Rajani Palme Dutt, the prominent British Communist, wrote in the Labour Monthly, which he edited: "How will the Western powers react? Already before the revolution in Iraq they were engaged in massing their forces for their counter-offensive in the Middle East, specifically with relation to Lebanon and Jordan. The massive British airlift to Cyprus had already stationed there the great part of Britain's mobile strategic reserve in readiness for action. The American Sixth Fleet had been moved into position; the marines had been dispatched. The unstable puppet rulers in Lebanon and Jordan, faced with the implacable hostility of their own peoples, will only too eagerly, if occasion arises, offer the Western powers the pretext for intervention." He warned that the British and Americans would seek to legitimise their military intervention as an act of self-defence under Article 51 of the United Nations Charter.
Invoking Article 51, the right to self-defence as a pretext for aggression, was what Dutt then termed "the new fashionable imperialist interpretation of the Charter". It is still in fashion today. For it is precisely this "right of self-defence" that U.S. President George W. Bush and his cohorts cited to launch their pre-emptive military attack. Self-defence in the face of the imaginary threats from the terrorist groups linked to the Iraqi regime or from its weapons of mass destruction.
If the July uprising of 1958 succeeded, it was because the world situation was radically different from what it is today. British and American military intervention was stayed by the existence of the Soviet Union. The Soviet Union recognised the Kassem government on July 19. It conducted military exercises in Transcaucasia and Turkmenistan to counter the Anglo-American mobilisation. It proposed an early end to the confrontation. The matter eventually went to the U.N., but imperialist intervention, in the face of a Soviet veto, was not possible.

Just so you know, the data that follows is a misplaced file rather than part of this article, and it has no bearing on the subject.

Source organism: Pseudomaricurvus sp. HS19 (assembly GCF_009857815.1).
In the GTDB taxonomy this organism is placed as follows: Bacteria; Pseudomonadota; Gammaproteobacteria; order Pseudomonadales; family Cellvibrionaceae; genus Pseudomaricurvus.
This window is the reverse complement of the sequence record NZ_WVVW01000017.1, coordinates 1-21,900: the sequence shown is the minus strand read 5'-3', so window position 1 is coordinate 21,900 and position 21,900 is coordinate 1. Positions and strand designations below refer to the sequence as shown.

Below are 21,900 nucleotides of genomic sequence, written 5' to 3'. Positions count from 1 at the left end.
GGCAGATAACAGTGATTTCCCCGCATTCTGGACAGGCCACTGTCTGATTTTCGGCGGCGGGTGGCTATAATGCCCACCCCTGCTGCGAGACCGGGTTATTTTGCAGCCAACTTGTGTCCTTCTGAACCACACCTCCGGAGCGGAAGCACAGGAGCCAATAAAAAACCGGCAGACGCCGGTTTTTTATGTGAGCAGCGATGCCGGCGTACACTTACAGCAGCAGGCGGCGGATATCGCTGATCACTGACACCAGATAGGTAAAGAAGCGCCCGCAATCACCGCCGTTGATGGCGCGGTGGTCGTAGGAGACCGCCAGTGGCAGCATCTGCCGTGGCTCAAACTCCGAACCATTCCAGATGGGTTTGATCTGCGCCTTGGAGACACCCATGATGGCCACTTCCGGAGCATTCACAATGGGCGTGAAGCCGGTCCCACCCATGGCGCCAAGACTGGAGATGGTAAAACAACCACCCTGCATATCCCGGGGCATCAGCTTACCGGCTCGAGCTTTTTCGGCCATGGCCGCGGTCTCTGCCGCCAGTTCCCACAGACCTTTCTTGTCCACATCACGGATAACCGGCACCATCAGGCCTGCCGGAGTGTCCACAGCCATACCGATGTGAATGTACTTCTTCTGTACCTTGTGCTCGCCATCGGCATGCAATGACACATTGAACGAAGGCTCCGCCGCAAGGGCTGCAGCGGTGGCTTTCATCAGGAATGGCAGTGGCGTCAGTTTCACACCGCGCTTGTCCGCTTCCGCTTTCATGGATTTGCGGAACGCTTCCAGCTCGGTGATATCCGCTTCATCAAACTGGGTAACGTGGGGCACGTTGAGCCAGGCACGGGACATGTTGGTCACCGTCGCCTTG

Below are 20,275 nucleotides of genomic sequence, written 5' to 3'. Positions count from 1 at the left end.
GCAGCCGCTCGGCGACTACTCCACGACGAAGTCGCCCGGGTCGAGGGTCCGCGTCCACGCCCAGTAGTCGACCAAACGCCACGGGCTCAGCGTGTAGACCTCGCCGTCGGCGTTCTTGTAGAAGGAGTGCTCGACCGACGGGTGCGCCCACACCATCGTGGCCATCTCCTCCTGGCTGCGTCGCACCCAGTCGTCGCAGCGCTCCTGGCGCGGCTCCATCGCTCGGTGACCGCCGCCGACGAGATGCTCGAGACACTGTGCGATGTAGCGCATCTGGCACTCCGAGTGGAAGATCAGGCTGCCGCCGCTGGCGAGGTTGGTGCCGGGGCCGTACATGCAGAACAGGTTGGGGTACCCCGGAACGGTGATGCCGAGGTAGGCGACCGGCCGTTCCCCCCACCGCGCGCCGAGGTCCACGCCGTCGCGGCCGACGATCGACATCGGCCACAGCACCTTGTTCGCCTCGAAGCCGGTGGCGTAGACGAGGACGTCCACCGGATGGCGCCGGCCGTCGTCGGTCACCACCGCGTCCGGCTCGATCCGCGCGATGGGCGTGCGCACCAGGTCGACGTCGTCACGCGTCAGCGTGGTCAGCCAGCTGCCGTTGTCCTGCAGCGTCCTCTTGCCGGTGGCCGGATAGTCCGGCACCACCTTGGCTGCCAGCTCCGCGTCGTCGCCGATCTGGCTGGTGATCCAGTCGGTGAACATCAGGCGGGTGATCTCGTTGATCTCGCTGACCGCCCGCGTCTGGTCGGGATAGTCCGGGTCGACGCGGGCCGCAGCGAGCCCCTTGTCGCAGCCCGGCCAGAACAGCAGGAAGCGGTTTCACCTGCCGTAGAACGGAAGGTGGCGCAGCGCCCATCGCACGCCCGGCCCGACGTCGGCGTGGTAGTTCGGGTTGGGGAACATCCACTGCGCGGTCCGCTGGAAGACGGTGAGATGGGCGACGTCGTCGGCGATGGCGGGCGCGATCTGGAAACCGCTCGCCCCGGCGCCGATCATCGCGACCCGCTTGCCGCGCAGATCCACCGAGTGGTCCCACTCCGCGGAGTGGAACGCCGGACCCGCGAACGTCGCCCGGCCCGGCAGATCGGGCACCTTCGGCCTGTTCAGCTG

After the Second World War, the decline of British imperial influence set in, accompanied by the ascendance of U.S. power. The Baghdad Pact was formed with the blessings of the U.S. to counter the Soviet threat. It consisted of Britain, Iraq, Persia and Pakistan. The headquarters was in Baghdad and the General Secretary was an Iraqi. The 1958 revolution took Iraq out of the imperialist orbit.
THE wheel has come a full circle now. After being an independent state since 1958, Iraq will be reintegrated into the imperialist chain as an American protectorate. The U.S. has replaced Britain as the hegemon of the region and the arguments set out in 1958 for gunboat diplomacy were trotted out to occupy Iraq 45 years later. Britain is a very junior partner in the Iraqi enterprise of the U.S., a pathetic parody of its imperial role in the heady days of the early 20th century. Ghosts of empire seem to haunt the successors of Ernest Bevin and Hugh Gaitskell in the Labour Party leadership.
The record of chicanery and loot that marked the British suzerainty over Iraq is going to be surpassed by the new imperial warriors of Bush. Lieutenant-General Jay Garner is not just the chosen man of U.S. Defence Secretary Donald Rumsfeld. He is also a representative of corporate America and its arms manufacturers. Garner is on leave from the company he works for, L-3 Communications, which is a defence contractor for the Pentagon. It has an annual revenue of $4 billion. Some of the precision-guided missiles used to attack Iraq had technology supplied by Garner's company. This is what the American occupation is all about, combining military power with profits.
In one sense, the American occupiers are different from the earlier British ones. Some of the key figures in the British imperialist enterprise in West Asia were acutely conscious of the grand history of Mesopotamia. Gertrude Bell was one of them. She was an Arabist, linguist and worked for British intelligence during the First World War. She helped draw the boundaries of Iraq and became an adviser to King Faisal. She was also deeply interested in archaeology and founded the first archaeological museum when she was the Honorary Director of Antiquities. Her grave lies not far from the National Museum in Baghdad. As the treasures of the museum were looted and vandalised, the precious legacy of Iraq that extends back to the earliest centres of human civilisation disappeared in one stroke. Gertrude Bell would have been horrified and inconsolable at such destruction. Not so the American occupiers, who stood by and watched the pillage. It happened again with the National Library. The new barbarians have truly arrived.
Prakash Karat is a member of the Polit Bureau of the Communist Party of India (Marxist). Copyright Frontline 2003. For fair use only/ pour usage équitable seulement .